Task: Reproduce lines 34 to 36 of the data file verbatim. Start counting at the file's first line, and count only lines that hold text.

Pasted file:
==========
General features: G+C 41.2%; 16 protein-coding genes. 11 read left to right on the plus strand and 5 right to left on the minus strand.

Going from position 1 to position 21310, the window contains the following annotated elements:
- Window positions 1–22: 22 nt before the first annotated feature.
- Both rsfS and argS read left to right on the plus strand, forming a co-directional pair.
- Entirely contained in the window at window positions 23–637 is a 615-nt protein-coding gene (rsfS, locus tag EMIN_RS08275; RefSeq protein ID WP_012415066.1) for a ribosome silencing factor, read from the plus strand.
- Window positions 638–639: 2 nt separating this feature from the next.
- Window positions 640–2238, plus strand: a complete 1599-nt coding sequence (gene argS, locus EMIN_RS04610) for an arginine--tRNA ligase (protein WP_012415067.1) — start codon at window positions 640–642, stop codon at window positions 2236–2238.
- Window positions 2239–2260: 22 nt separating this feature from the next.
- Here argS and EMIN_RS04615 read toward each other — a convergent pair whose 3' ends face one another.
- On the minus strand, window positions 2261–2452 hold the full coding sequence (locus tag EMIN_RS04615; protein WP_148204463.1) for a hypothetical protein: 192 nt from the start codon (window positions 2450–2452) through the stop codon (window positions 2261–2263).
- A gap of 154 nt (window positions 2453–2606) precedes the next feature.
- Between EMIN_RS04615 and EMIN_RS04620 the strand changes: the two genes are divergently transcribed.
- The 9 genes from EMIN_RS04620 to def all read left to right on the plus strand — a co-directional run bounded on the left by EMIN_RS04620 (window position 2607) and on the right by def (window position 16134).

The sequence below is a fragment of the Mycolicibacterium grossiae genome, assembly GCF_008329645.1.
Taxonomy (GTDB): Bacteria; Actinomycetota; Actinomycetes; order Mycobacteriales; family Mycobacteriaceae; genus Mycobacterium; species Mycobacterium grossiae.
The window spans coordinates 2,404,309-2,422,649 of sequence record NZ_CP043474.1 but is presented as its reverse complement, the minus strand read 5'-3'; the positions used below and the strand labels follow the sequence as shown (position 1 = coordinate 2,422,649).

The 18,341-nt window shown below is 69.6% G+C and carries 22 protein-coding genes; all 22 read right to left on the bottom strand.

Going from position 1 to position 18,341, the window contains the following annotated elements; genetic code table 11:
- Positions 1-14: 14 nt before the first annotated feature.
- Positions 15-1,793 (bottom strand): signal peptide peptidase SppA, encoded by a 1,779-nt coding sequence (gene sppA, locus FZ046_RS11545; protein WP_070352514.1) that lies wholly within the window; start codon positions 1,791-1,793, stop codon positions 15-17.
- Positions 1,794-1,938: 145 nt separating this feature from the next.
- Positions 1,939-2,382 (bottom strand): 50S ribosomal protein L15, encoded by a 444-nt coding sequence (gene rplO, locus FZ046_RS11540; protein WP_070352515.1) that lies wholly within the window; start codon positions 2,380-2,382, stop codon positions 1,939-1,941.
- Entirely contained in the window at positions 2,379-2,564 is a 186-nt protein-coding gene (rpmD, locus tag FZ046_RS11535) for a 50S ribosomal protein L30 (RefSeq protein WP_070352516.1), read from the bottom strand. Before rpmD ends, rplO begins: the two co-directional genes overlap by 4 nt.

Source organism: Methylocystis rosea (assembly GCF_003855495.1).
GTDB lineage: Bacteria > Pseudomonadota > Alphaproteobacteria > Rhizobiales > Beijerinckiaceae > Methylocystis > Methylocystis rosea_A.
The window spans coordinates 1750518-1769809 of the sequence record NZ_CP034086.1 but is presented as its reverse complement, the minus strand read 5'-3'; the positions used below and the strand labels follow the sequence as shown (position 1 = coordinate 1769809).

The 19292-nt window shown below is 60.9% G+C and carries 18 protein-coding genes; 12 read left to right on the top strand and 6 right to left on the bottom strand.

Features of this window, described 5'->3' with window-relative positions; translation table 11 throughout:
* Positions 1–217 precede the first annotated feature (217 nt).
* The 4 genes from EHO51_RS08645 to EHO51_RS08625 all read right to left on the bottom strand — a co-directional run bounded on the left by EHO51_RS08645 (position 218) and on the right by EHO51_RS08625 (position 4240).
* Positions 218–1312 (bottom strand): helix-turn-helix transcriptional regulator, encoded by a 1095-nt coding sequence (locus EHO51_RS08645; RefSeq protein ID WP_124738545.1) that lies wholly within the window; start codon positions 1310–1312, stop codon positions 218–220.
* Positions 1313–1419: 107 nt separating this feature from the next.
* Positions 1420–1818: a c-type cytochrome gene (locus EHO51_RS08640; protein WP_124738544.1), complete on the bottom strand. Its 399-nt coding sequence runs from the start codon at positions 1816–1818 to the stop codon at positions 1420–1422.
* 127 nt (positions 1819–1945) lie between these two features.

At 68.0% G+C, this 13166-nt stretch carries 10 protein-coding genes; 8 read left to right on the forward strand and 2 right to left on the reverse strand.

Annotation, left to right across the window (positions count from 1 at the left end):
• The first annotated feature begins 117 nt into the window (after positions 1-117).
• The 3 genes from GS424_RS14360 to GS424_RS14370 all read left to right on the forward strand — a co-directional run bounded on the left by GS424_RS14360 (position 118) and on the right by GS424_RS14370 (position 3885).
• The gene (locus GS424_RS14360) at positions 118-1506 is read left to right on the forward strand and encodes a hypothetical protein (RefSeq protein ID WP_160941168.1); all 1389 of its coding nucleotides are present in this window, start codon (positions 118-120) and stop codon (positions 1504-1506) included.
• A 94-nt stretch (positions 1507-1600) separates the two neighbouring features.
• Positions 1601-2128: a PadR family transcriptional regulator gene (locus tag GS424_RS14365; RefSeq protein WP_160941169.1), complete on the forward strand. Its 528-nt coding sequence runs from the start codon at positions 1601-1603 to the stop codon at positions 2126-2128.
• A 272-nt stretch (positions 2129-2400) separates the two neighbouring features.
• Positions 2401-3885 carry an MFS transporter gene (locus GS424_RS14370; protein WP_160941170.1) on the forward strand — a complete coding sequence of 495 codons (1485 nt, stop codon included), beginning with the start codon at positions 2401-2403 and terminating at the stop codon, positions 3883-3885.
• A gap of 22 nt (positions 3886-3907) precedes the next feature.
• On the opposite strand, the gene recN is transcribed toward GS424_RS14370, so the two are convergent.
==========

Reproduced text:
* 127 nt (positions 1819–1945) lie between these two features.

At 68.0% G+C, this 13166-nt stretch carries 10 protein-coding genes; 8 read left to right on the forward strand and 2 right to left on the reverse strand.

Annotation, left to right across the window (positions count from 1 at the left end):